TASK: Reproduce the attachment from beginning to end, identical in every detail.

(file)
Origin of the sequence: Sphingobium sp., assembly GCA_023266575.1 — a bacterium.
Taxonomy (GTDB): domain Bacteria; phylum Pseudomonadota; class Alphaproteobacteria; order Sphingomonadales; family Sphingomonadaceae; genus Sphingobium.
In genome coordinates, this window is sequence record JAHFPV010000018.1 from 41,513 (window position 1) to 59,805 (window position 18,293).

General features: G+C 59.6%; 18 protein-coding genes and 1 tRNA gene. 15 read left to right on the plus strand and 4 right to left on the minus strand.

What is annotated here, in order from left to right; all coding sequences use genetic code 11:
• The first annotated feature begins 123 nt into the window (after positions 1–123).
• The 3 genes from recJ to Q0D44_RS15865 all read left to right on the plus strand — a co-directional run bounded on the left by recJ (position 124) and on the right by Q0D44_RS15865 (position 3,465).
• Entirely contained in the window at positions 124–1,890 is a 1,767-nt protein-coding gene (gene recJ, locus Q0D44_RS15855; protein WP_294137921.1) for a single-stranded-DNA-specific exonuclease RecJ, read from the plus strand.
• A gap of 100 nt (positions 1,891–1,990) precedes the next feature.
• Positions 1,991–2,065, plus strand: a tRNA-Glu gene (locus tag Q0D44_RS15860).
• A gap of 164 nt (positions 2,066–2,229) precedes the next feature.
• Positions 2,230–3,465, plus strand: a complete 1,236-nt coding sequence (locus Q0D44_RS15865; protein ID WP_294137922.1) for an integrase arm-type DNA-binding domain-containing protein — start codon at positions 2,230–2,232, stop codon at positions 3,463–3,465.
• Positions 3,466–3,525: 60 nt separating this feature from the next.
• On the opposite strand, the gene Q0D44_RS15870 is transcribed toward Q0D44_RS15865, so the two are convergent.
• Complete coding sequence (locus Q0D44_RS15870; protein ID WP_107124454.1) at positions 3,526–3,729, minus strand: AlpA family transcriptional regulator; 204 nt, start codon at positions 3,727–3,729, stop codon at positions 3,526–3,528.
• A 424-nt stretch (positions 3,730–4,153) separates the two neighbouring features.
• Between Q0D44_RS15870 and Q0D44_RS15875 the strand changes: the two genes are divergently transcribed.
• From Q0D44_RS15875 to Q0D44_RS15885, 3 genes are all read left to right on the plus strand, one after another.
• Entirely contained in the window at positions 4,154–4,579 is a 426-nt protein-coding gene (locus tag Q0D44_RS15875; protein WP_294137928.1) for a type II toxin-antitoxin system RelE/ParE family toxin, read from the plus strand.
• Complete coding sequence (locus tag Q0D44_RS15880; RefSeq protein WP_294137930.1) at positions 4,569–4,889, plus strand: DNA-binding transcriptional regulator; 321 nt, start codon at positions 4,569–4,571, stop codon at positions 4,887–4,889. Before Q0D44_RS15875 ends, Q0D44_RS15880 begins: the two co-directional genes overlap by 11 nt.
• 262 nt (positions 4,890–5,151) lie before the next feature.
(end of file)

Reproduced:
Origin of the sequence: Sphingobium sp., assembly GCA_023266575.1 — a bacterium.
Taxonomy (GTDB): domain Bacteria; phylum Pseudomonadota; class Alphaproteobacteria; order Sphingomonadales; family Sphingomonadaceae; genus Sphingobium.
In genome coordinates, this window is sequence record JAHFPV010000018.1 from 41,513 (window position 1) to 59,805 (window position 18,293).

General features: G+C 59.6%; 18 protein-coding genes and 1 tRNA gene. 15 read left to right on the plus strand and 4 right to left on the minus strand.

What is annotated here, in order from left to right; all coding sequences use genetic code 11:
• The first annotated feature begins 123 nt into the window (after positions 1–123).
• The 3 genes from recJ to Q0D44_RS15865 all read left to right on the plus strand — a co-directional run bounded on the left by recJ (position 124) and on the right by Q0D44_RS15865 (position 3,465).
• Entirely contained in the window at positions 124–1,890 is a 1,767-nt protein-coding gene (gene recJ, locus Q0D44_RS15855; protein WP_294137921.1) for a single-stranded-DNA-specific exonuclease RecJ, read from the plus strand.
• A gap of 100 nt (positions 1,891–1,990) precedes the next feature.
• Positions 1,991–2,065, plus strand: a tRNA-Glu gene (locus tag Q0D44_RS15860).
• A gap of 164 nt (positions 2,066–2,229) precedes the next feature.
• Positions 2,230–3,465, plus strand: a complete 1,236-nt coding sequence (locus Q0D44_RS15865; protein ID WP_294137922.1) for an integrase arm-type DNA-binding domain-containing protein — start codon at positions 2,230–2,232, stop codon at positions 3,463–3,465.
• Positions 3,466–3,525: 60 nt separating this feature from the next.
• On the opposite strand, the gene Q0D44_RS15870 is transcribed toward Q0D44_RS15865, so the two are convergent.
• Complete coding sequence (locus Q0D44_RS15870; protein ID WP_107124454.1) at positions 3,526–3,729, minus strand: AlpA family transcriptional regulator; 204 nt, start codon at positions 3,727–3,729, stop codon at positions 3,526–3,528.
• A 424-nt stretch (positions 3,730–4,153) separates the two neighbouring features.
• Between Q0D44_RS15870 and Q0D44_RS15875 the strand changes: the two genes are divergently transcribed.
• From Q0D44_RS15875 to Q0D44_RS15885, 3 genes are all read left to right on the plus strand, one after another.
• Entirely contained in the window at positions 4,154–4,579 is a 426-nt protein-coding gene (locus tag Q0D44_RS15875; protein WP_294137928.1) for a type II toxin-antitoxin system RelE/ParE family toxin, read from the plus strand.
• Complete coding sequence (locus tag Q0D44_RS15880; RefSeq protein WP_294137930.1) at positions 4,569–4,889, plus strand: DNA-binding transcriptional regulator; 321 nt, start codon at positions 4,569–4,571, stop codon at positions 4,887–4,889. Before Q0D44_RS15875 ends, Q0D44_RS15880 begins: the two co-directional genes overlap by 11 nt.
• 262 nt (positions 4,890–5,151) lie before the next feature.